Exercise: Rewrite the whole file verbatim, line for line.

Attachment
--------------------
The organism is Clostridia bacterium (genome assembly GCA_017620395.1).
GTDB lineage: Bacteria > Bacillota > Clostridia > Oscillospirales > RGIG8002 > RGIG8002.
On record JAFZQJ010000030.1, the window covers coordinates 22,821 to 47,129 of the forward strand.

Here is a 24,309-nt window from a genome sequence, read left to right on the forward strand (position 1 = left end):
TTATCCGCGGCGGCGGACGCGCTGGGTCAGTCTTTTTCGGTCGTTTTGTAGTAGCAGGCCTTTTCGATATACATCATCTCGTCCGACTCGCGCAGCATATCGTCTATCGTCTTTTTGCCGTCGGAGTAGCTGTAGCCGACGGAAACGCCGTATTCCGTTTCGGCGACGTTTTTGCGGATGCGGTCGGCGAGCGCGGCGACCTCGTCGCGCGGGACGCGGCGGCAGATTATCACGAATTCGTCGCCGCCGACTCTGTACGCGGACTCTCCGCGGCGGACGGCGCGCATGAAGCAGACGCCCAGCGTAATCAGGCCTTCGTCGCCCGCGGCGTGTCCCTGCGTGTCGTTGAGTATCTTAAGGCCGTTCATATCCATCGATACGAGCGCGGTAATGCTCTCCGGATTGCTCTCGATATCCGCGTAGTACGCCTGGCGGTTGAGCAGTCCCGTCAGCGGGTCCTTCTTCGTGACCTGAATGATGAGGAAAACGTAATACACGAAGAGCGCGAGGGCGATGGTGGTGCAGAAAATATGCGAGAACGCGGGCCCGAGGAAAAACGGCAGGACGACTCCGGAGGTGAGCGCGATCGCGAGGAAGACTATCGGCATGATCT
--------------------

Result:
The organism is Clostridia bacterium (genome assembly GCA_017620395.1).
GTDB lineage: Bacteria > Bacillota > Clostridia > Oscillospirales > RGIG8002 > RGIG8002.
On record JAFZQJ010000030.1, the window covers coordinates 22,821 to 47,129 of the forward strand.

Here is a 24,309-nt window from a genome sequence, read left to right on the forward strand (position 1 = left end):
TTATCCGCGGCGGCGGACGCGCTGGGTCAGTCTTTTTCGGTCGTTTTGTAGTAGCAGGCCTTTTCGATATACATCATCTCGTCCGACTCGCGCAGCATATCGTCTATCGTCTTTTTGCCGTCGGAGTAGCTGTAGCCGACGGAAACGCCGTATTCCGTTTCGGCGACGTTTTTGCGGATGCGGTCGGCGAGCGCGGCGACCTCGTCGCGCGGGACGCGGCGGCAGATTATCACGAATTCGTCGCCGCCGACTCTGTACGCGGACTCTCCGCGGCGGACGGCGCGCATGAAGCAGACGCCCAGCGTAATCAGGCCTTCGTCGCCCGCGGCGTGTCCCTGCGTGTCGTTGAGTATCTTAAGGCCGTTCATATCCATCGATACGAGCGCGGTAATGCTCTCCGGATTGCTCTCGATATCCGCGTAGTACGCCTGGCGGTTGAGCAGTCCCGTCAGCGGGTCCTTCTTCGTGACCTGAATGATGAGGAAAACGTAATACACGAAGAGCGCGAGGGCGATGGTGGTGCAGAAAATATGCGAGAACGCGGGCCCGAGGAAAAACGGCAGGACGACTCCGGAGGTGAGCGCGATCGCGAGGAAGACTATCGGCATGATCT